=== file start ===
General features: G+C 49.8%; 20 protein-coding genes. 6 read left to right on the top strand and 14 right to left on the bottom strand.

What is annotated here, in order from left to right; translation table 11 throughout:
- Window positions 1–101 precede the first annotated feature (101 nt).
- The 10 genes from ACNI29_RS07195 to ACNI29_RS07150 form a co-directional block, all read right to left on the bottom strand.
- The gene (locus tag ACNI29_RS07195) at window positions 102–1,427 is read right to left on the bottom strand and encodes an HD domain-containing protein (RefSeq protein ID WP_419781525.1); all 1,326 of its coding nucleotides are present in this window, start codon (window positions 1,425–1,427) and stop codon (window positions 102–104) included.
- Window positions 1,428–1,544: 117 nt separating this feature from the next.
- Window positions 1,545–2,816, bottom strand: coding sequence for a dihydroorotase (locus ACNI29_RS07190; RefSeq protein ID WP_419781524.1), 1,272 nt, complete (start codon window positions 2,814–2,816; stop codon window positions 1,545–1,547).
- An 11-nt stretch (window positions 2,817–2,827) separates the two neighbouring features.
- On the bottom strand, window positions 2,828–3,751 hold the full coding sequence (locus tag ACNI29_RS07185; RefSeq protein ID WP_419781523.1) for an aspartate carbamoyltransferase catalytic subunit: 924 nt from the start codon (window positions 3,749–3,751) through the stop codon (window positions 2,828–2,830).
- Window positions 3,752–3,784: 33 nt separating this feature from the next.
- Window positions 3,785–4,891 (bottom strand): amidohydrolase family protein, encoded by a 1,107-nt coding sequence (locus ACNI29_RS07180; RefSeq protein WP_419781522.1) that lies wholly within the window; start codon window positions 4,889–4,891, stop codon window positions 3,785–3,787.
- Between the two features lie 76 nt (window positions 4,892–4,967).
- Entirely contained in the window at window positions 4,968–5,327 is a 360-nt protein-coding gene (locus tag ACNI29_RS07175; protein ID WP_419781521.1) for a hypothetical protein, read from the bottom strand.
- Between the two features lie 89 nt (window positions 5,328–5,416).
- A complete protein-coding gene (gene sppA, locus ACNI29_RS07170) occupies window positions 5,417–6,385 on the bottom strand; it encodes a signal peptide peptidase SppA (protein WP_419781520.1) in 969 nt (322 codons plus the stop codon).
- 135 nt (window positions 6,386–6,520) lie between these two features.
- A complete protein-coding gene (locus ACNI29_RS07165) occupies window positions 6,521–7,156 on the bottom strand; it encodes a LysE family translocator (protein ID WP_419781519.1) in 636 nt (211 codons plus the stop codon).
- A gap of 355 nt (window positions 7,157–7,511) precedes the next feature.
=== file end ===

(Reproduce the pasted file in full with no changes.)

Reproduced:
General features: G+C 49.8%; 20 protein-coding genes. 6 read left to right on the top strand and 14 right to left on the bottom strand.

What is annotated here, in order from left to right; translation table 11 throughout:
- Window positions 1–101 precede the first annotated feature (101 nt).
- The 10 genes from ACNI29_RS07195 to ACNI29_RS07150 form a co-directional block, all read right to left on the bottom strand.
- The gene (locus tag ACNI29_RS07195) at window positions 102–1,427 is read right to left on the bottom strand and encodes an HD domain-containing protein (RefSeq protein ID WP_419781525.1); all 1,326 of its coding nucleotides are present in this window, start codon (window positions 1,425–1,427) and stop codon (window positions 102–104) included.
- Window positions 1,428–1,544: 117 nt separating this feature from the next.
- Window positions 1,545–2,816, bottom strand: coding sequence for a dihydroorotase (locus ACNI29_RS07190; RefSeq protein ID WP_419781524.1), 1,272 nt, complete (start codon window positions 2,814–2,816; stop codon window positions 1,545–1,547).
- An 11-nt stretch (window positions 2,817–2,827) separates the two neighbouring features.
- On the bottom strand, window positions 2,828–3,751 hold the full coding sequence (locus tag ACNI29_RS07185; RefSeq protein ID WP_419781523.1) for an aspartate carbamoyltransferase catalytic subunit: 924 nt from the start codon (window positions 3,749–3,751) through the stop codon (window positions 2,828–2,830).
- Window positions 3,752–3,784: 33 nt separating this feature from the next.
- Window positions 3,785–4,891 (bottom strand): amidohydrolase family protein, encoded by a 1,107-nt coding sequence (locus ACNI29_RS07180; RefSeq protein WP_419781522.1) that lies wholly within the window; start codon window positions 4,889–4,891, stop codon window positions 3,785–3,787.
- Between the two features lie 76 nt (window positions 4,892–4,967).
- Entirely contained in the window at window positions 4,968–5,327 is a 360-nt protein-coding gene (locus tag ACNI29_RS07175; protein ID WP_419781521.1) for a hypothetical protein, read from the bottom strand.
- Between the two features lie 89 nt (window positions 5,328–5,416).
- A complete protein-coding gene (gene sppA, locus ACNI29_RS07170) occupies window positions 5,417–6,385 on the bottom strand; it encodes a signal peptide peptidase SppA (protein WP_419781520.1) in 969 nt (322 codons plus the stop codon).
- 135 nt (window positions 6,386–6,520) lie between these two features.
- A complete protein-coding gene (locus ACNI29_RS07165) occupies window positions 6,521–7,156 on the bottom strand; it encodes a LysE family translocator (protein ID WP_419781519.1) in 636 nt (211 codons plus the stop codon).
- A gap of 355 nt (window positions 7,157–7,511) precedes the next feature.